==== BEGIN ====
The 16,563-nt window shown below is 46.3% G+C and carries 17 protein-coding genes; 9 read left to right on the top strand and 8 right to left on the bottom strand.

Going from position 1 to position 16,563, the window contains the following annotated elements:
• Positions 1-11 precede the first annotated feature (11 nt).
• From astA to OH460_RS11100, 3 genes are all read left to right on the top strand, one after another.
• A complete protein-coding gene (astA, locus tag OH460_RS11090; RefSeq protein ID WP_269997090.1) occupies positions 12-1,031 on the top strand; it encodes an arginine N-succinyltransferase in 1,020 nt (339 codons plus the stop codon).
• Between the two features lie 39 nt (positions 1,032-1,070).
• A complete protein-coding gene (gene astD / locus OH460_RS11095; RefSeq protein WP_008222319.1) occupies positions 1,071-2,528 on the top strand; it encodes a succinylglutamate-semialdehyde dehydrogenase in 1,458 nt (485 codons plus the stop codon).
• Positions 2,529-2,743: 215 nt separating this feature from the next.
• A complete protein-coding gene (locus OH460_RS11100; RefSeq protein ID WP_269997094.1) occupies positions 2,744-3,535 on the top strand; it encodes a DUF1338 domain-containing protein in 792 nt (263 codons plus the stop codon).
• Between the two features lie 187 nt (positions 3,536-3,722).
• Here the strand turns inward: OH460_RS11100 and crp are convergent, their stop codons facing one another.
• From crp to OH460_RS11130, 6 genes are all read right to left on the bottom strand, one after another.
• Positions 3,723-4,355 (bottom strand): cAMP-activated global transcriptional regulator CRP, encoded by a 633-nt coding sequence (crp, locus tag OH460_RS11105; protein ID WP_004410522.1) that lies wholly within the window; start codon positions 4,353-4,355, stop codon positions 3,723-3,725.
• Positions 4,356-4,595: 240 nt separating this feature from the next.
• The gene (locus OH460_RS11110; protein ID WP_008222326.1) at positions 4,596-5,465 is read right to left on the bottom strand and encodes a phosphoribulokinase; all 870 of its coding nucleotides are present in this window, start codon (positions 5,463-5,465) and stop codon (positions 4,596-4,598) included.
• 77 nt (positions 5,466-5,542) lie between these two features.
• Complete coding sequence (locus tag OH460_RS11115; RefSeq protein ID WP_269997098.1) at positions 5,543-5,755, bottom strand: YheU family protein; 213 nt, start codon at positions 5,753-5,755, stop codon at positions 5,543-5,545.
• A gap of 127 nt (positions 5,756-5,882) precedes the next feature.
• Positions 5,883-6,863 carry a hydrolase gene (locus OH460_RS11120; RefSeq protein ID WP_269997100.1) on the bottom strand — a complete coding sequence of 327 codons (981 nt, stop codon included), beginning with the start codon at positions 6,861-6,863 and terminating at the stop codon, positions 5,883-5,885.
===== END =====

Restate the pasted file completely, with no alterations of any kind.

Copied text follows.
The 16,563-nt window shown below is 46.3% G+C and carries 17 protein-coding genes; 9 read left to right on the top strand and 8 right to left on the bottom strand.

Going from position 1 to position 16,563, the window contains the following annotated elements:
• Positions 1-11 precede the first annotated feature (11 nt).
• From astA to OH460_RS11100, 3 genes are all read left to right on the top strand, one after another.
• A complete protein-coding gene (astA, locus tag OH460_RS11090; RefSeq protein ID WP_269997090.1) occupies positions 12-1,031 on the top strand; it encodes an arginine N-succinyltransferase in 1,020 nt (339 codons plus the stop codon).
• Between the two features lie 39 nt (positions 1,032-1,070).
• A complete protein-coding gene (gene astD / locus OH460_RS11095; RefSeq protein WP_008222319.1) occupies positions 1,071-2,528 on the top strand; it encodes a succinylglutamate-semialdehyde dehydrogenase in 1,458 nt (485 codons plus the stop codon).
• Positions 2,529-2,743: 215 nt separating this feature from the next.
• A complete protein-coding gene (locus OH460_RS11100; RefSeq protein ID WP_269997094.1) occupies positions 2,744-3,535 on the top strand; it encodes a DUF1338 domain-containing protein in 792 nt (263 codons plus the stop codon).
• Between the two features lie 187 nt (positions 3,536-3,722).
• Here the strand turns inward: OH460_RS11100 and crp are convergent, their stop codons facing one another.
• From crp to OH460_RS11130, 6 genes are all read right to left on the bottom strand, one after another.
• Positions 3,723-4,355 (bottom strand): cAMP-activated global transcriptional regulator CRP, encoded by a 633-nt coding sequence (crp, locus tag OH460_RS11105; protein ID WP_004410522.1) that lies wholly within the window; start codon positions 4,353-4,355, stop codon positions 3,723-3,725.
• Positions 4,356-4,595: 240 nt separating this feature from the next.
• The gene (locus OH460_RS11110; protein ID WP_008222326.1) at positions 4,596-5,465 is read right to left on the bottom strand and encodes a phosphoribulokinase; all 870 of its coding nucleotides are present in this window, start codon (positions 5,463-5,465) and stop codon (positions 4,596-4,598) included.
• 77 nt (positions 5,466-5,542) lie between these two features.
• Complete coding sequence (locus tag OH460_RS11115; RefSeq protein ID WP_269997098.1) at positions 5,543-5,755, bottom strand: YheU family protein; 213 nt, start codon at positions 5,753-5,755, stop codon at positions 5,543-5,545.
• A gap of 127 nt (positions 5,756-5,882) precedes the next feature.
• Positions 5,883-6,863 carry a hydrolase gene (locus OH460_RS11120; RefSeq protein ID WP_269997100.1) on the bottom strand — a complete coding sequence of 327 codons (981 nt, stop codon included), beginning with the start codon at positions 6,861-6,863 and terminating at the stop codon, positions 5,883-5,885.